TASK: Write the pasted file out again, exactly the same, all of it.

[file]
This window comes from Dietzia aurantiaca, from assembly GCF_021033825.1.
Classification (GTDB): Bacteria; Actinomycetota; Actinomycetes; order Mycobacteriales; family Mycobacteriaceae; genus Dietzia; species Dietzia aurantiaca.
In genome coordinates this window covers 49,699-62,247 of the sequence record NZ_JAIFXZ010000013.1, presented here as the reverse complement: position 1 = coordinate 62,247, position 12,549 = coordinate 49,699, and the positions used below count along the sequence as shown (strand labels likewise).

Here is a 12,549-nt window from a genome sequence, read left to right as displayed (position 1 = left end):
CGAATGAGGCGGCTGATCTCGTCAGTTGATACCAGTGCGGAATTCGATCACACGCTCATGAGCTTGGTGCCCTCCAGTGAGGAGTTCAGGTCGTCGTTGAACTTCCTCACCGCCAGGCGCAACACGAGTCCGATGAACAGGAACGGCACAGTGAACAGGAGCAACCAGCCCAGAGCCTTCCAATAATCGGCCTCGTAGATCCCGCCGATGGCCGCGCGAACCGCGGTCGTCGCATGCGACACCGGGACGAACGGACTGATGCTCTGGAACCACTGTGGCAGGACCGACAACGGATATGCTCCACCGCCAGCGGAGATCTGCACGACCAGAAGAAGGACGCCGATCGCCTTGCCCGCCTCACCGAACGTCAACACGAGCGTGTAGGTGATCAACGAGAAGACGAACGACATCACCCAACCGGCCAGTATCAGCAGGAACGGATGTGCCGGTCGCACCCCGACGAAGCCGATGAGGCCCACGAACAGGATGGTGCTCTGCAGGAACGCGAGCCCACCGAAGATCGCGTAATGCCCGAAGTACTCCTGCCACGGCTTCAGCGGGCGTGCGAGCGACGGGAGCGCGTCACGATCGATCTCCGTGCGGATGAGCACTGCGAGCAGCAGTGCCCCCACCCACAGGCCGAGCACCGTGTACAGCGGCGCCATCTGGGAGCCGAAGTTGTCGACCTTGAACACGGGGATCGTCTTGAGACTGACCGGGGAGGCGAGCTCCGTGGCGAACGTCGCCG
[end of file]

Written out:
This window comes from Dietzia aurantiaca, from assembly GCF_021033825.1.
Classification (GTDB): Bacteria; Actinomycetota; Actinomycetes; order Mycobacteriales; family Mycobacteriaceae; genus Dietzia; species Dietzia aurantiaca.
In genome coordinates this window covers 49,699-62,247 of the sequence record NZ_JAIFXZ010000013.1, presented here as the reverse complement: position 1 = coordinate 62,247, position 12,549 = coordinate 49,699, and the positions used below count along the sequence as shown (strand labels likewise).

Here is a 12,549-nt window from a genome sequence, read left to right as displayed (position 1 = left end):
CGAATGAGGCGGCTGATCTCGTCAGTTGATACCAGTGCGGAATTCGATCACACGCTCATGAGCTTGGTGCCCTCCAGTGAGGAGTTCAGGTCGTCGTTGAACTTCCTCACCGCCAGGCGCAACACGAGTCCGATGAACAGGAACGGCACAGTGAACAGGAGCAACCAGCCCAGAGCCTTCCAATAATCGGCCTCGTAGATCCCGCCGATGGCCGCGCGAACCGCGGTCGTCGCATGCGACACCGGGACGAACGGACTGATGCTCTGGAACCACTGTGGCAGGACCGACAACGGATATGCTCCACCGCCAGCGGAGATCTGCACGACCAGAAGAAGGACGCCGATCGCCTTGCCCGCCTCACCGAACGTCAACACGAGCGTGTAGGTGATCAACGAGAAGACGAACGACATCACCCAACCGGCCAGTATCAGCAGGAACGGATGTGCCGGTCGCACCCCGACGAAGCCGATGAGGCCCACGAACAGGATGGTGCTCTGCAGGAACGCGAGCCCACCGAAGATCGCGTAATGCCCGAAGTACTCCTGCCACGGCTTCAGCGGGCGTGCGAGCGACGGGAGCGCGTCACGATCGATCTCCGTGCGGATGAGCACTGCGAGCAGCAGTGCCCCCACCCACAGGCCGAGCACCGTGTACAGCGGCGCCATCTGGGAGCCGAAGTTGTCGACCTTGAACACGGGGATCGTCTTGAGACTGACCGGGGAGGCGAGCTCCGTGGCGAACGTCGCCG